Quote: Originally posted by JJay  
Quote: Originally posted by Fegie  
First major fuck up i ever did was when i disposed of my first batch of chloroacetone by pouring in a load of sodium hydroxide, and i was using a thin necked 500 ml flask, so everything shot upwards in a second or two after addition of lye...
Thankfully i had my face mask on and didnt burn my face...
After that i stopped using thin necked flasks with exothermic reactions.


Yesterday was the first time I ever had a runaway in a 20L bucket... of course, the reactants were rather benign. I can't imagine what lye and chloroacetone shooting out of a flask must be like... horribly corrosive, toxic, and burning. Must have been a nasty cleanup....


I always do all my first experiments outside on pavement area that i treat with army grade chemical cleanup washing powder(no idea what it contains, i bought 10Kg of it for 5 euros from a surplus store, but it works wonders with acids and alkalines...) and wash afterwards if any spills occur.

Cleanup was pretty easy but the pavement area was left with a permanent faint etch, it has been there throughout the winter and summer...

Living in the middle of the woods is a good thing, nobody will complain about the terrible smell or noise...

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The Volatile Chemist
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[*] posted on 9-4-2016 at 17:25


Today I attempted to dry some sodium nitrate I had made, but there wasn't quite enough water in it to out my hot plate on 3 and expect it to dry out, so it splattered a bit. Got some on my lab computer's screen...

Yesterday I tried to grow a large crystal of copper(II) sulfate 5H2O with a seed and a supersaturated solution of copper(II) sulfate, only to find out the solution wasn't quite saturated...

But on a better note I did eventually make a larger crystal, and successfully dissolved some Tin solder.




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[*] posted on 15-4-2016 at 10:45


Today i performed the classic Dumfuk Reaction (Tos, Pot, Richard Head et al 2016) of trying to distill Nitric acid using boiling chips

It became a lively NO2 generator and boiling chip remover.

[Edited on 15-4-2016 by aga]




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[*] posted on 15-4-2016 at 15:27


Quote: Originally posted by aga  
Today i performed the classic Dumfuk Reaction (Tos, Pot, Richard Head et al 2016) of trying to distill Nitric acid using boiling chips

It became a lively NO2 generator and boiling chip remover.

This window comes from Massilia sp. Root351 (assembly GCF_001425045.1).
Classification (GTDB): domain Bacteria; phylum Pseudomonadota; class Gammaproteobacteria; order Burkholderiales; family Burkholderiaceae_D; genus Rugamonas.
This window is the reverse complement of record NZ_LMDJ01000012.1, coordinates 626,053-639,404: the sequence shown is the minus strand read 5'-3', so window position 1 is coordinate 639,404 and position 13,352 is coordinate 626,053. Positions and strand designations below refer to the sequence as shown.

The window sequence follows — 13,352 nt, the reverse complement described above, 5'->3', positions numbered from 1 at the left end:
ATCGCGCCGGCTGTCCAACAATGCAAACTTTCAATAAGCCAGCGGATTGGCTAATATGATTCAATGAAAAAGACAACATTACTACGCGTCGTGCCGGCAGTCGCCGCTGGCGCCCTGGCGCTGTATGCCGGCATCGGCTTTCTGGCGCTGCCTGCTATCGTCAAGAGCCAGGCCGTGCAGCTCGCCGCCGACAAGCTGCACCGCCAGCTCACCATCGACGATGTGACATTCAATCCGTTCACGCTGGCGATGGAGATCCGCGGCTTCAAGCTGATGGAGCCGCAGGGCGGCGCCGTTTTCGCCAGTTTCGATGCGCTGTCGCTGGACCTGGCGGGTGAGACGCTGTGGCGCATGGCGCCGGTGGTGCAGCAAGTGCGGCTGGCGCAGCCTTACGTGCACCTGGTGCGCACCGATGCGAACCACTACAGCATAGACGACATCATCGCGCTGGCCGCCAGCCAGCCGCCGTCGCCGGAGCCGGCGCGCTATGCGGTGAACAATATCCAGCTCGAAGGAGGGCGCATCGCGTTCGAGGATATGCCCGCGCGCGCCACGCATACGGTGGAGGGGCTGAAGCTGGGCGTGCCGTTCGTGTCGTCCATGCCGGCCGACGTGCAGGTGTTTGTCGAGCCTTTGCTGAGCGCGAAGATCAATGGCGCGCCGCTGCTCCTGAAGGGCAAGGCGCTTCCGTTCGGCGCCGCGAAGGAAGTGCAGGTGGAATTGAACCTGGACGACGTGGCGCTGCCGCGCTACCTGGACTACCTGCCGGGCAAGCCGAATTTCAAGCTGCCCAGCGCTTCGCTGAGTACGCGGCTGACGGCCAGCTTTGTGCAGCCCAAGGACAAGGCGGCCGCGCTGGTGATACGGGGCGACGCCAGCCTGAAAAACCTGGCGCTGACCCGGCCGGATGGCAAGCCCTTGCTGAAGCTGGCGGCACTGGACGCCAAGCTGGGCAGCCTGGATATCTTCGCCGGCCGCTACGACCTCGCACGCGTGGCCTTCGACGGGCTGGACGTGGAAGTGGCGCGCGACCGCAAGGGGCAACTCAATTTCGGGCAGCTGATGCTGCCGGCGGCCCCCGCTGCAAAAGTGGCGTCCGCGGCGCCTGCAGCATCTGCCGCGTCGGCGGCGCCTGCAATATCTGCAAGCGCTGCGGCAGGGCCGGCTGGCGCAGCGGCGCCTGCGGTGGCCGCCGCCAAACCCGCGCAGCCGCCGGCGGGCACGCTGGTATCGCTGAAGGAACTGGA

[Edited on 15-4-2016 by aga]

Lol :) Turns out home-spun boiling chips aren't as great as cracked up to be (or any for that matter...).




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[*] posted on 15-4-2016 at 17:15


My latest frustration in the lab: I was trying to produce glyoxal from alcohol. Since mixing nitric acid with ethanol can turn into an "exciting" oxidative experience, it took me a while to feel comfortable scaling the reaction up to 20mL.

The oxidation seemed to have carried along OK. I neutralized the solution with CaCO3, and then evaporated the mixture down. The copper catalyst seemed to have colored the mixture of salts a bit. I figured, "Hey, the procedure recommends extracting the glyoxal with ethanol, but calcium nitrate is soluble in it. I'm going to try acetone instead".

I did the extraction, and then evaporated the acetone away on the hot plate. I finished off the last bits of solvent in the vacuum chamber. What I ended up with was something that looked like a few mL of green snot. I poked it dubiously with a spatula, and it stretched away reluctantly as I pulled the spatula out. "OK, so glyoxal has been described as a thick, syrupy liquid..."

I did a Tollen's test with some of the goop, and the result came back negative.

Aaaarrrrgggggh!!!!!! I added a bit of dextrose to check my sanity...and got an instant silver mirror. Yaaarrrrgggh!!!!!!

I decided to bring out "My Precious", an unopened, small, 30mL glass bottle of glyoxal that I bought on eBay a year ago, just for lab emergencies like this. I cautiously pipetted some of the yellow looking liquid out, and performed another Tollen's test. Negative!!!!!??????? Aaaaarrrgh!!!!! *@&#^!!!!!